That does not mean we can say for certain that all humans will ultimately accept God’s gift. But surely we can hope that they do. According to the apostle Peter, God does not want “anyone to perish, but everyone to come to repentance” (2 Peter 3:9). Furthermore, God has done everything possible to save us from the terrible and horrific situation that is hell.

Yet, in the end, God will not violate the deliberate and persistent choice of those who willfully and deliberately reject his love and turn away from him. In fact, for God to absolutely override their minds, wills and hearts he would have to undo their humanity—he would have to uncreate them. Of course, were he to do that, there would be no human being there to freely receive God’s costly gift of grace, which is life in Jesus Christ. God has created and redeemed humanity for true fellowship—a relationship with him that cannot be forced.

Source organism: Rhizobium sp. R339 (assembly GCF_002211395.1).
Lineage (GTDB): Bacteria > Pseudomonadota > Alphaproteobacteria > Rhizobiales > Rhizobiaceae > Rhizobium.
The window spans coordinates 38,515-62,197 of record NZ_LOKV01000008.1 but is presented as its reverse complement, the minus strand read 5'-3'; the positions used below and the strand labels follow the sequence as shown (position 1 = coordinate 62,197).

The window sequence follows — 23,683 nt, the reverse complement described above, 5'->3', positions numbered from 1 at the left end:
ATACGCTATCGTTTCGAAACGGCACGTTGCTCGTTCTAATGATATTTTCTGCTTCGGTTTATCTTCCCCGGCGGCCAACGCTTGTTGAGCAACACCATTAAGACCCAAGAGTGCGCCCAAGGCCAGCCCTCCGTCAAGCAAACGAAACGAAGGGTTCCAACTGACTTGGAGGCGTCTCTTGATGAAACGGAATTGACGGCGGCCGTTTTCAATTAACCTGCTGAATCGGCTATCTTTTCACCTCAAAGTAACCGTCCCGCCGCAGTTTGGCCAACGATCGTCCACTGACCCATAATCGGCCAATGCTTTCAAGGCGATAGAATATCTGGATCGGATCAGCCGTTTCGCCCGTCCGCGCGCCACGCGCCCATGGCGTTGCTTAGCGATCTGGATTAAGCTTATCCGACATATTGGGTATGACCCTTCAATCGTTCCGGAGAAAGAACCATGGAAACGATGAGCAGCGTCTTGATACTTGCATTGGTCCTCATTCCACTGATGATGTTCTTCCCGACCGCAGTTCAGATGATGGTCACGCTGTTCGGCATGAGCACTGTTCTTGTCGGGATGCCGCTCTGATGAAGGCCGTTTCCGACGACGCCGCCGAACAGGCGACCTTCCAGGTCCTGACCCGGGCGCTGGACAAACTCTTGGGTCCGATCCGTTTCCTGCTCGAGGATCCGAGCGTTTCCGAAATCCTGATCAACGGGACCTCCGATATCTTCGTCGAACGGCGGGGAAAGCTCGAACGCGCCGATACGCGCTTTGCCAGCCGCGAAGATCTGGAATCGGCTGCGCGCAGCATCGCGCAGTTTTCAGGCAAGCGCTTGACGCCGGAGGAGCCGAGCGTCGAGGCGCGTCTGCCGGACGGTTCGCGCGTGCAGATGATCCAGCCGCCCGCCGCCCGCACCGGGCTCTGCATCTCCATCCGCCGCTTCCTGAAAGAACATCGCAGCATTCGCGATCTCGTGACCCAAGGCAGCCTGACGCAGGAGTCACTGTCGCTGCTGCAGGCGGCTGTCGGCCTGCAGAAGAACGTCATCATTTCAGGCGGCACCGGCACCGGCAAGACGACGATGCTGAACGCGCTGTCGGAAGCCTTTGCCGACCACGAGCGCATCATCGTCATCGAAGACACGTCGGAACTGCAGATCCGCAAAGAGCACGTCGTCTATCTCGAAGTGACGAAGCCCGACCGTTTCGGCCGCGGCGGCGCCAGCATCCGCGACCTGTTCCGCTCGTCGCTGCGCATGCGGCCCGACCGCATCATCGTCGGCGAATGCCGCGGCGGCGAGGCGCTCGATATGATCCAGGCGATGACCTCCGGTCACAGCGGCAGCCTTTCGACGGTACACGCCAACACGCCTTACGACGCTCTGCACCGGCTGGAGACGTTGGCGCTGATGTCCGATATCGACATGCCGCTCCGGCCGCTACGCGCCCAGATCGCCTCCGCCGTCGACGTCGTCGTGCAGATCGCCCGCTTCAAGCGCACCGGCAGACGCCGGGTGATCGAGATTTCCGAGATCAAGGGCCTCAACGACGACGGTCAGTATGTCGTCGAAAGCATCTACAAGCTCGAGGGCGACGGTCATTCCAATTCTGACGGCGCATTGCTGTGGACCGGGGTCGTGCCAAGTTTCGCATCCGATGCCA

The Bible does not blur the difference between believer and unbeliever, and neither should we. When we say that all people are forgiven, saved and reconciled in Christ, we mean that while we all belong to Christ, not all are in communion with him. While God has reconciled all to himself, not all are yet trusting and living in that reconciliation. Therefore the apostle Paul says, “that God was in Christ, reconciling the world (cosmos) to himself…” So, “be reconciled to God” (2 Corinthians 5:19, 20, NASB). And that is why ours is a ministry, not of condemnation, but of the announcement of Christ’s finished work of reconciliation.

Our focus is to bear witness to the biblical revelation and orthodox teaching concerning God’s own character, mind, heart, purpose and attitude towards all people, manifested in Jesus Christ. We preach the universal or cosmic Lordship of Jesus Christ and so hope in the cosmic reconciliation of all those created according to his image. Since the Bible tells us that it is God’s desire for all to come to him in repentance to receive his gracious and costly forgiveness, that is our desire as well.

With love, in Christ’s service,

Joseph Tkach

Snowblast